This website seeks to encourage researchers and collectors to discover and study obscure ephemera that document American culture and life.  Worldcat reveals that most of the items that I post cannot be found in more than a few research libraries–often none at all.  Alternately, research libraries do not bother to catalog ephemeral publications like these.  I believe, however, that because these were distributed free, or at nominal cost, to consumers, they were the publications most likely to make their way into homes and be read by large numbers of Americans.

I acquire pre-1960 examples of the kinds of publications that prove so useful when scholars study 19th-Century America.  The limited competition that I encounter for them suggests that libraries, which could easily outbid me, have little interest in post-Civil War and 20th-century ephemeral publications in general.

I try to anticipate what materials future historians will find useful.  Being an historian first and a collector second, I organized this website to encourage others to do this too—even if this means new competition for me. I am aware that I could be wrong in prizing particular ephemera or even whole classes of ephemera.  I may even be wrong to encourage scholars to study obscure ephemeral publications; these may be obscure for good reason. will permit me to share with others the information and imagery that I am acquiring, and to benefit from the knowledge, intelligence and experience of other scholars and collectors.  Please contact me with your impressions of the site.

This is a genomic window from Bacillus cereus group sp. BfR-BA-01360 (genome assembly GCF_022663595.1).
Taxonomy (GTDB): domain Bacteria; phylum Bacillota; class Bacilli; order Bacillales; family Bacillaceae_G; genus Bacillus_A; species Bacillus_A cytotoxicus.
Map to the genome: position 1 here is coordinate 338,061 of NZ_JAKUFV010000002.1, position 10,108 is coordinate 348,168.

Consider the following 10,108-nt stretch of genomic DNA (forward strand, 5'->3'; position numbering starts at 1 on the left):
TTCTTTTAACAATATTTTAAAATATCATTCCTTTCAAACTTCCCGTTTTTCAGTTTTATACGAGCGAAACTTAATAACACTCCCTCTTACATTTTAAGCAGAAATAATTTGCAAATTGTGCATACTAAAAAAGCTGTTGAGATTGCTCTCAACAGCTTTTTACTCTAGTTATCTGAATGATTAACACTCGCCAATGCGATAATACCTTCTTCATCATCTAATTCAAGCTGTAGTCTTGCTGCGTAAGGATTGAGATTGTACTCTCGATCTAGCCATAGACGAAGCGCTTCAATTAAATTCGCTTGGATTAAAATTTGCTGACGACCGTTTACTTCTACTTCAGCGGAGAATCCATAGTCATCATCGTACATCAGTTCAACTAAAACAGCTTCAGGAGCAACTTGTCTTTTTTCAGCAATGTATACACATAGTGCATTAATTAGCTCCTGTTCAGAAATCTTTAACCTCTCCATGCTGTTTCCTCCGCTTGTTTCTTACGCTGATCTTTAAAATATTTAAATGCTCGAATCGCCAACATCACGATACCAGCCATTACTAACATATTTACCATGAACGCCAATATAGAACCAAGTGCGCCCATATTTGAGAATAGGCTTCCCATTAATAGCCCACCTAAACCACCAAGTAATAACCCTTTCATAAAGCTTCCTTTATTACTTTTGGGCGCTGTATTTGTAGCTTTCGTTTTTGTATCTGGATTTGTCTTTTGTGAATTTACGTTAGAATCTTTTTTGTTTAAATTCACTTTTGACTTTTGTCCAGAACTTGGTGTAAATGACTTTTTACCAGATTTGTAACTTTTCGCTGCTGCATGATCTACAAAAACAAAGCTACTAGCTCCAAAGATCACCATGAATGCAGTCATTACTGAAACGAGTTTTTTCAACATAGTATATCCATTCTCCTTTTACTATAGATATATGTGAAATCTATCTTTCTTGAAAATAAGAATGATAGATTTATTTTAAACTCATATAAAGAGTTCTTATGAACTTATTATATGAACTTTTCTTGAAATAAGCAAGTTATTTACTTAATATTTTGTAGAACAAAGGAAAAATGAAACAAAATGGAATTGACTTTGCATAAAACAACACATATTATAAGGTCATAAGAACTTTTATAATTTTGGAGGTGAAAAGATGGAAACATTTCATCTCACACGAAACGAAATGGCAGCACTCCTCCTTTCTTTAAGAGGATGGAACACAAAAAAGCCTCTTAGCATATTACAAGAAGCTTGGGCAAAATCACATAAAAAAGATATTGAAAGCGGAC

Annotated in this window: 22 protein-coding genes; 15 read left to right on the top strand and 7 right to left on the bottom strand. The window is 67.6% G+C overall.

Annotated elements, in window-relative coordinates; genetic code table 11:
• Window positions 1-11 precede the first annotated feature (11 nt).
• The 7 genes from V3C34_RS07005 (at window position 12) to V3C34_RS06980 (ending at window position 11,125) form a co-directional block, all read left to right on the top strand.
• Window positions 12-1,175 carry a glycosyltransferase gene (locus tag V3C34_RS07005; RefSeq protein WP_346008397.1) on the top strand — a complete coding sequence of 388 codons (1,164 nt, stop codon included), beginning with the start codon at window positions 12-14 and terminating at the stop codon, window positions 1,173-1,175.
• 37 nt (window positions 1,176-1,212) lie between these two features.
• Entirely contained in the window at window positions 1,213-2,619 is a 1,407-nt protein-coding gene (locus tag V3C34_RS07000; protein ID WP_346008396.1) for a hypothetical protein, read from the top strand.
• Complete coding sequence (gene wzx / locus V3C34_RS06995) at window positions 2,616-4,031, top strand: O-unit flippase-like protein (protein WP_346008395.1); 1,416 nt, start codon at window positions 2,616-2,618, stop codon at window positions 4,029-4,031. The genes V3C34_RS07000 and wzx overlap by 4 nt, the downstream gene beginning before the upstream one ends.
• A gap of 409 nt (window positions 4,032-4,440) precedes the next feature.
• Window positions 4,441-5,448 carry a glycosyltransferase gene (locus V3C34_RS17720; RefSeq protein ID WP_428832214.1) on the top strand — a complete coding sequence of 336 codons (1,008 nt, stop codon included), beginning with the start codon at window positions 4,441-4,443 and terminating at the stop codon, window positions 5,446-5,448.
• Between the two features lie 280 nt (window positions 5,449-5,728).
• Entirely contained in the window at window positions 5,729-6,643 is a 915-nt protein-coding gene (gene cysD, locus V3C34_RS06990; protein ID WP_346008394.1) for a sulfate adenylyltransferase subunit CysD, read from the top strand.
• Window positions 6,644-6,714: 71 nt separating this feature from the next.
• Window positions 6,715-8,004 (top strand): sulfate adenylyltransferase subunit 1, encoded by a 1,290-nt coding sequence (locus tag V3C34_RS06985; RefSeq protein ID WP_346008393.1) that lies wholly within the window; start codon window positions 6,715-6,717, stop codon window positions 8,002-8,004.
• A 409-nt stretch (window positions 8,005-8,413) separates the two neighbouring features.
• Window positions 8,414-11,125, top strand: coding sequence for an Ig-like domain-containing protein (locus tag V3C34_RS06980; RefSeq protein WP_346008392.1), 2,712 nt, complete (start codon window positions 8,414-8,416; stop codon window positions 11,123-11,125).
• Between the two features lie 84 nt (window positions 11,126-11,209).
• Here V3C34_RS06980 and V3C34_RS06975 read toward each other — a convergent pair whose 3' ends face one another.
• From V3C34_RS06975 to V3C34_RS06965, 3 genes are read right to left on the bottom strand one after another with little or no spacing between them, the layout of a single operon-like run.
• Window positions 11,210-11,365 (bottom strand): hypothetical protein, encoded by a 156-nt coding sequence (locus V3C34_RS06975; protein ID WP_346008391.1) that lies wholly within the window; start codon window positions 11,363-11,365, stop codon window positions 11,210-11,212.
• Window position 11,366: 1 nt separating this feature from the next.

~ Saul Zalesch


Quack Almanac; Spanish-Language Edition 1920

Almanac, gallery


Why It's Interesting

The Almanaque Guadalupano was the Spanish title for Dr. J. H. McLean’s well-known almanac.  He also published versions of his main almanac in German, Swedish, and Bohemian, among other languages.  Many of the quack almanacs had foreign language editions, but this is the most interesting alternative-issuer name version of any that I have acquired.  I also have a copy, with the same cover, from 1931.  The McLean-titled almanacs are among the most plentiful, but examples of this title seldom turn up.  Some leading quack almanacs like Ayer’s were already issuing editions in other languages by the 1870s.  The most common language for non-English almanacs in the 19th century was German, with Swedish not far behind.  Some French titles exist.  Spanish became preeminent among other-language editions after World War I.